The last few weeks have been extremely busy. I can’t believe that I only have two weeks of classes left before I am ¼ of the way done with my masters! This semester has been the busiest I’ve ever experienced, but my grades are extremely strong and I feel confident about the work I’ve put into each class. I feel completely in my element here, especially when I am teaching! Teaching politics means thinking on your feet and having knowledge of many other areas- geography, history, sociology, economics, etc. I've gotten random questions from my students about the operations of ballistic missiles, public opinion on the Vietnam War from start to end, and had post-class discussions about the mortgage crisis. My students have on the whole impressed me. Last week, we discussed Iran and several of my students were very knowledgeable about a country that I suspect many Americans are not. They are bright, motivated, and ask intelligent questions. I've been a sounding board for graduate school advice, test anxiety, and had to learn about how to incorporate all kinds of learners into the process. It's been a wonderful experience and I've gained just as much from teaching my own class as I have from the classes I am taking!
Last week, I was in my executive branch class on Thursday afternoon as usual, when two fellow students called the teachers attention to a text message sent to all students that possible gunshots had been fired in Pritchard Hall. Our class of about 12 students immediately went silent- the mood changed completely.
Before coming to Virginia Tech, I guess I thought I knew some of what must have felt like to be a part of the events that happened on 4/16. At that very moment though, I could hardly even begin to describe my emotions accurately. Fear. Confusion. Feeling disturbed. Wondering if this was really happening. Trying to recall in my head if any of my students lived in that hall. We closed the blinds and wheeled a tv in front of the window and shut the door so it locked. In the room, the professor and two students had been on campus on 4/16, and there were changes in all three of them as they tried to understand what might be going on. We couldn’t really carry on with class, because everyone was going through their own emotions.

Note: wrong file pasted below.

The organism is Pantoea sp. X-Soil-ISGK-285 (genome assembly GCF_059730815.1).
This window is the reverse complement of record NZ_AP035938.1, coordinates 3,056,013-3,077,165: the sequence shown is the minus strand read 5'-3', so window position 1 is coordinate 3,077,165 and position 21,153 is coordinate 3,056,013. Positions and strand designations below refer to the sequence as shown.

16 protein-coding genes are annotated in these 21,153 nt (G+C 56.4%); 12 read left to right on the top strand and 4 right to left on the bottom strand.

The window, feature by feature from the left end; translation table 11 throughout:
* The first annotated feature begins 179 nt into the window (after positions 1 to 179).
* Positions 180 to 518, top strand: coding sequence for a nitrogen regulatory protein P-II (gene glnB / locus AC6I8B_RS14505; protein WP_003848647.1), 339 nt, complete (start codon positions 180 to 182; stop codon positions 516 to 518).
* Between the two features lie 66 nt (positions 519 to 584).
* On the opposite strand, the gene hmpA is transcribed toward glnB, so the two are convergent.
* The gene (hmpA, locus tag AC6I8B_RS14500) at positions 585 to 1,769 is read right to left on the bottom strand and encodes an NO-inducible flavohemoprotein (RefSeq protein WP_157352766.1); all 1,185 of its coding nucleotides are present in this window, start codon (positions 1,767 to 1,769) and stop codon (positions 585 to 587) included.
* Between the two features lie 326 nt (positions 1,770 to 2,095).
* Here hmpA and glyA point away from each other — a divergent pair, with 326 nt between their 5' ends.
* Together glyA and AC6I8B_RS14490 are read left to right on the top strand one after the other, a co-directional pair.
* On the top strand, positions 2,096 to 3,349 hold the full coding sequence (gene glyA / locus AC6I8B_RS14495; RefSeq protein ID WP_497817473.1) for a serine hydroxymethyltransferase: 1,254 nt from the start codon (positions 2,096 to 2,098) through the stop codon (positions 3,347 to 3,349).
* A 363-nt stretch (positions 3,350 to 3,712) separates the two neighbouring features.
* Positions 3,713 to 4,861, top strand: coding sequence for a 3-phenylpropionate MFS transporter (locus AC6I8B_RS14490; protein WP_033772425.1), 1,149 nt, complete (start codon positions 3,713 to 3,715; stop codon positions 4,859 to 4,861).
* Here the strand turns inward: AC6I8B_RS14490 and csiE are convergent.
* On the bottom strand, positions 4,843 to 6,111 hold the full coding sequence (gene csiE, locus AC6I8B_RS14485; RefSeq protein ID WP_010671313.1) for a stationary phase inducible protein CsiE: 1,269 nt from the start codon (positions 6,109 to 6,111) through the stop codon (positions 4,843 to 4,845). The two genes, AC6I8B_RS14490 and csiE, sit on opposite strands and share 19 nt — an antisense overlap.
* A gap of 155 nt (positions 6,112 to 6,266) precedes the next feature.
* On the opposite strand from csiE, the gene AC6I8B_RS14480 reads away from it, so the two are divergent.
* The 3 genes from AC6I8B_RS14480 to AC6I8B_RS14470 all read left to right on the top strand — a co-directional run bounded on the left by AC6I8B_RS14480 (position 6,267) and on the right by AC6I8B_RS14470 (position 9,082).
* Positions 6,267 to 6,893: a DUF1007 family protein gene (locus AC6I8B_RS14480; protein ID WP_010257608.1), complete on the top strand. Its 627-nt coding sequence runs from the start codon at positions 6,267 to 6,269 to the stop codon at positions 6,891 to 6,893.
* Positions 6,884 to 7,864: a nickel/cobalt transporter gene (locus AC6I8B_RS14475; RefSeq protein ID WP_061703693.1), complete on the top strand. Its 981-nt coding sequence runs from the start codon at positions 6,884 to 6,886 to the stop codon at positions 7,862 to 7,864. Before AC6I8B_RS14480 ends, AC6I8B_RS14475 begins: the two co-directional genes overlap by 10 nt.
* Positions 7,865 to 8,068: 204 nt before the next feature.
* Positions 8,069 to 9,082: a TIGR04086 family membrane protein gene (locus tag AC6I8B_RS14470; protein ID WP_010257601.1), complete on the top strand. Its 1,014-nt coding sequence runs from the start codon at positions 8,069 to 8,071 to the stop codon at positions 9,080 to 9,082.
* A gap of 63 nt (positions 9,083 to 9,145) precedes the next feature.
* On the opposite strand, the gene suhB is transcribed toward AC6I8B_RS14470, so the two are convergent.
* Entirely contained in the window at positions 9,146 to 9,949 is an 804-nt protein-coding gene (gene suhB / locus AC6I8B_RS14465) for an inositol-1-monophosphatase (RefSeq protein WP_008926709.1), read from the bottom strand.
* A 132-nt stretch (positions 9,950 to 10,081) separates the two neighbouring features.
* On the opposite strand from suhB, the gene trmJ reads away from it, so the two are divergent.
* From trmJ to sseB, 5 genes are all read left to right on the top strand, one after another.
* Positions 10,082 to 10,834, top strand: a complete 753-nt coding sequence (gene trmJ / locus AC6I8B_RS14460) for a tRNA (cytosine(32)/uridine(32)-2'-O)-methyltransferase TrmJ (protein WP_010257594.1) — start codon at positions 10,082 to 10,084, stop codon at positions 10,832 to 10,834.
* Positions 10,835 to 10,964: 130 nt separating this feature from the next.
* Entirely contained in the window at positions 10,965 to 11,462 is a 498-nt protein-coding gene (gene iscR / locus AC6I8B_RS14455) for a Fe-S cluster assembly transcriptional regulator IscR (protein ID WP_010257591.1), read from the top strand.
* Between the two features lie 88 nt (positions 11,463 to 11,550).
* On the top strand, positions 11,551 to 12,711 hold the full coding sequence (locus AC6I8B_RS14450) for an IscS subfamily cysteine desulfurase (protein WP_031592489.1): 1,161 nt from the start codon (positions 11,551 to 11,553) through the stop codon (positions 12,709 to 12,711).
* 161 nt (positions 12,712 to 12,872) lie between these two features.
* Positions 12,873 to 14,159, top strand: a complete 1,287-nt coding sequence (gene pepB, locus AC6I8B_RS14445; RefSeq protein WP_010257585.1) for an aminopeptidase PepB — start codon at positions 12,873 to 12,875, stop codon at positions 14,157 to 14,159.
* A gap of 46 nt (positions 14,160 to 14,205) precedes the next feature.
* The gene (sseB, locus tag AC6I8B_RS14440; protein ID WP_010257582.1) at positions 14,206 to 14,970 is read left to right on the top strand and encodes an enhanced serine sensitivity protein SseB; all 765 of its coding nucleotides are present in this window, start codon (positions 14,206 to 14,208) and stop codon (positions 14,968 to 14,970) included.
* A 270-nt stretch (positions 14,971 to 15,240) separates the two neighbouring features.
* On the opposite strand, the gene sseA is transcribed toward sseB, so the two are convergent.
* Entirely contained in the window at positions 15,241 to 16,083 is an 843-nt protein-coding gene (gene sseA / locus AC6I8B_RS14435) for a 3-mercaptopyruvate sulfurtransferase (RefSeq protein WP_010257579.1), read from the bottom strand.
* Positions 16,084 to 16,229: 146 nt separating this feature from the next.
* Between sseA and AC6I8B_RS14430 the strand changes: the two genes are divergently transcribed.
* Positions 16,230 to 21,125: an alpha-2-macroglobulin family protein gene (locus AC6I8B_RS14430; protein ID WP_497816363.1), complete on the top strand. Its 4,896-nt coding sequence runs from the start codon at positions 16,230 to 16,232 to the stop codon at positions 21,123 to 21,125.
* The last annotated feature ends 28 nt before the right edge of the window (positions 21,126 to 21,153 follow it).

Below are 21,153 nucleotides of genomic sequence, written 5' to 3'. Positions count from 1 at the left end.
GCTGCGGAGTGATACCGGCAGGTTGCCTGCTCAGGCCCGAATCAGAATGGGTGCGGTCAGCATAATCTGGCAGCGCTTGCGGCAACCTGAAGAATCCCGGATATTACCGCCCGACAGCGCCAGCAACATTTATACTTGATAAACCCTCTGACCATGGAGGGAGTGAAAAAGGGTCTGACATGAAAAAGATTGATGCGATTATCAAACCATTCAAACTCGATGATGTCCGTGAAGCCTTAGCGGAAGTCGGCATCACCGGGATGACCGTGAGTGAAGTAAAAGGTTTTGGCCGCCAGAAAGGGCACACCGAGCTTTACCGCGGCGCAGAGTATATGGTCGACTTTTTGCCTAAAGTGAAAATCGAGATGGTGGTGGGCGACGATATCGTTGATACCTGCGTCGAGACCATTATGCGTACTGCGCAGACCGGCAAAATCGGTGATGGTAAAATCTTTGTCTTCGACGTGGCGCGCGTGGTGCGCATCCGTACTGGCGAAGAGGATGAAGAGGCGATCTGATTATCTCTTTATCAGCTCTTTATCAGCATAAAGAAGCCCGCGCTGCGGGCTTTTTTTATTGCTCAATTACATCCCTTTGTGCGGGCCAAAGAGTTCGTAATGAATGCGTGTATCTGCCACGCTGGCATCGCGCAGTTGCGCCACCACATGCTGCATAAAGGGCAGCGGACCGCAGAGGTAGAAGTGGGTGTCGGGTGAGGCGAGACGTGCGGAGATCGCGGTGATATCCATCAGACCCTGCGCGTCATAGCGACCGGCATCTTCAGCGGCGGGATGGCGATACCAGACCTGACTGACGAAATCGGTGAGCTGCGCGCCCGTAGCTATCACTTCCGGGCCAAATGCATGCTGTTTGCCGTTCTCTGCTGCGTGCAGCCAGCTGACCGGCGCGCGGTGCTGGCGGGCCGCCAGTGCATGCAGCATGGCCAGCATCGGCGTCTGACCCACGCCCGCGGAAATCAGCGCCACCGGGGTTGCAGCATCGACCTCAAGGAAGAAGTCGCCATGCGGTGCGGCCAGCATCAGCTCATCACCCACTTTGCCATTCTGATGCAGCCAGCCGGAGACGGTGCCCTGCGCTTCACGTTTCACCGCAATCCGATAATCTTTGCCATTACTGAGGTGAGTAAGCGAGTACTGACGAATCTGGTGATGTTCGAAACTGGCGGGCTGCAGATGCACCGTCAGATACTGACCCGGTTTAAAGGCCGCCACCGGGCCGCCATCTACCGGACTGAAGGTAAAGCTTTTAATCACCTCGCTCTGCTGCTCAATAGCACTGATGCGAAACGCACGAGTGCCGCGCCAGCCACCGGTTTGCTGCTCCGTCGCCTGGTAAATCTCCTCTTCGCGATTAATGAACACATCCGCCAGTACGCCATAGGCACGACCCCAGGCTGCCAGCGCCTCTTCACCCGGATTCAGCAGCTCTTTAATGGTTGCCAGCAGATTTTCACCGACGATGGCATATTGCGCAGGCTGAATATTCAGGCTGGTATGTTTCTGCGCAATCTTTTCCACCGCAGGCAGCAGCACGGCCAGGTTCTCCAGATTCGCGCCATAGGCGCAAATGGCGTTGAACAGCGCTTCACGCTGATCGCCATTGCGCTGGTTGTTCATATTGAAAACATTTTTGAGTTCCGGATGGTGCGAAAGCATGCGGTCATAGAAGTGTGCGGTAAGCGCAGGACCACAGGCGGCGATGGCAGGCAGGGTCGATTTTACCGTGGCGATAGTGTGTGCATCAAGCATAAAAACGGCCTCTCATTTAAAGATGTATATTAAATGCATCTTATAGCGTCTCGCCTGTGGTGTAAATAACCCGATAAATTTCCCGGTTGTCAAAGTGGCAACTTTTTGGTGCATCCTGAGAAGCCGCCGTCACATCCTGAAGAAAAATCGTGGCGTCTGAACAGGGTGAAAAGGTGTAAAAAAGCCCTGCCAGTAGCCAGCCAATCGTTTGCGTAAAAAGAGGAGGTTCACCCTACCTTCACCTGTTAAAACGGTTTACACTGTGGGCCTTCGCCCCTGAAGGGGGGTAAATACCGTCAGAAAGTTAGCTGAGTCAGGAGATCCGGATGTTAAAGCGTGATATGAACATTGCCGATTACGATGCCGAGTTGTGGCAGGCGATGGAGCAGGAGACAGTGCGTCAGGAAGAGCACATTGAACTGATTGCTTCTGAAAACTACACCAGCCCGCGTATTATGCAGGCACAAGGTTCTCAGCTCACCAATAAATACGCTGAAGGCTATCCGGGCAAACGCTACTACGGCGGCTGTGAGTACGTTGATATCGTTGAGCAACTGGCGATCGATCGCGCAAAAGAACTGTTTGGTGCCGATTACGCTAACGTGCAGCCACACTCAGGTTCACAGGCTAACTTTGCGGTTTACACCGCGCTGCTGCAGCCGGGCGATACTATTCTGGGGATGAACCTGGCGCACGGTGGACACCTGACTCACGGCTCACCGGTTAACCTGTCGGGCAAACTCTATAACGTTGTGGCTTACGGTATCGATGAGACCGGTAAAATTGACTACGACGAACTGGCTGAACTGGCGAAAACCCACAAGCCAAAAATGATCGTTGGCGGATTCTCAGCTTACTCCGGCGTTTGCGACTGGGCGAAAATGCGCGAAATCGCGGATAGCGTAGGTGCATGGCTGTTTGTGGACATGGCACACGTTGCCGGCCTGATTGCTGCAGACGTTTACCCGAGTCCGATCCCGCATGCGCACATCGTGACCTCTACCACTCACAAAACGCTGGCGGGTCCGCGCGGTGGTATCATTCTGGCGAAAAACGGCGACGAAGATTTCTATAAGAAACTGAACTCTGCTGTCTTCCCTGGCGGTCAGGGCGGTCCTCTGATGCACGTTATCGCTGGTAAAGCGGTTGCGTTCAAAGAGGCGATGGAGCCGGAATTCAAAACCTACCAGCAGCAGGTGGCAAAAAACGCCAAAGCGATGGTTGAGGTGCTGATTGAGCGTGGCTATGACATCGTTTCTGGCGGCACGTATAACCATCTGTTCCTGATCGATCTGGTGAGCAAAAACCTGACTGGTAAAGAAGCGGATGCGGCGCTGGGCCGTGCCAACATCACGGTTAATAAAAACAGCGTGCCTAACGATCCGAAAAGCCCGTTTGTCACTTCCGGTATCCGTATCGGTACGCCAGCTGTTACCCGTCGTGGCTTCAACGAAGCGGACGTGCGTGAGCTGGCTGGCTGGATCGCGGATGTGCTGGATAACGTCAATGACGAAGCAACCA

It turned out that the “gunshots” were really the sounds of an exploded nail gun canister in a dumpster, but you can never be too safe anymore. As a teacher, I’ve felt like it’s so important to be aware, watch your students, and note any strange behavior or attitudes that crop up. In that moment, I am sure that I only experienced a fraction of the emotions that Virginia Tech students felt in 2007. It is truly scary to be on campus in that situation, because you get the feeling that everyone else in the world knows what’s going on but you don’t. You’re sitting there in lockdown, having heard sirens a few moments before, trying to grapple with the possibility of real danger.
When 4/16 happened, I was studying abroad in
I walk by the buildings where several students were killed on 4/16 every day, and it is refreshing to see that the community has somewhat healed. Students go in and out of the buildings, on with their lives, and travel across the immense campus feeling safe.
Several people expressed concern when they heard I was coming here for graduate school. Rest assured that I am signed up for the VT Alerts system, and we got phone calls and emails to let us know what was going on. In any case, it is amazing to be part of a campus community that truly takes safety seriously and investigates problems. I honestly feel more safe here than I did as a senior in college at times.